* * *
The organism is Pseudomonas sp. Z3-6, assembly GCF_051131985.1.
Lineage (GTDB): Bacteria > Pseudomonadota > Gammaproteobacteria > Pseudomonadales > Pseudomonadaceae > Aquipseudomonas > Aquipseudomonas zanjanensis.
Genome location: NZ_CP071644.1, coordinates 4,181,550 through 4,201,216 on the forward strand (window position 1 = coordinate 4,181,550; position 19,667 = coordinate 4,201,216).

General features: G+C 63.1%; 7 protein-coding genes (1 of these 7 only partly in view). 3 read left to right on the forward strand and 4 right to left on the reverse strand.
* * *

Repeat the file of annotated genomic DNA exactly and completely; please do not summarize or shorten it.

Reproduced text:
The organism is Pseudomonas sp. Z3-6, assembly GCF_051131985.1.
Lineage (GTDB): Bacteria > Pseudomonadota > Gammaproteobacteria > Pseudomonadales > Pseudomonadaceae > Aquipseudomonas > Aquipseudomonas zanjanensis.
Genome location: NZ_CP071644.1, coordinates 4,181,550 through 4,201,216 on the forward strand (window position 1 = coordinate 4,181,550; position 19,667 = coordinate 4,201,216).

General features: G+C 63.1%; 7 protein-coding genes (1 of these 7 only partly in view). 3 read left to right on the forward strand and 4 right to left on the reverse strand.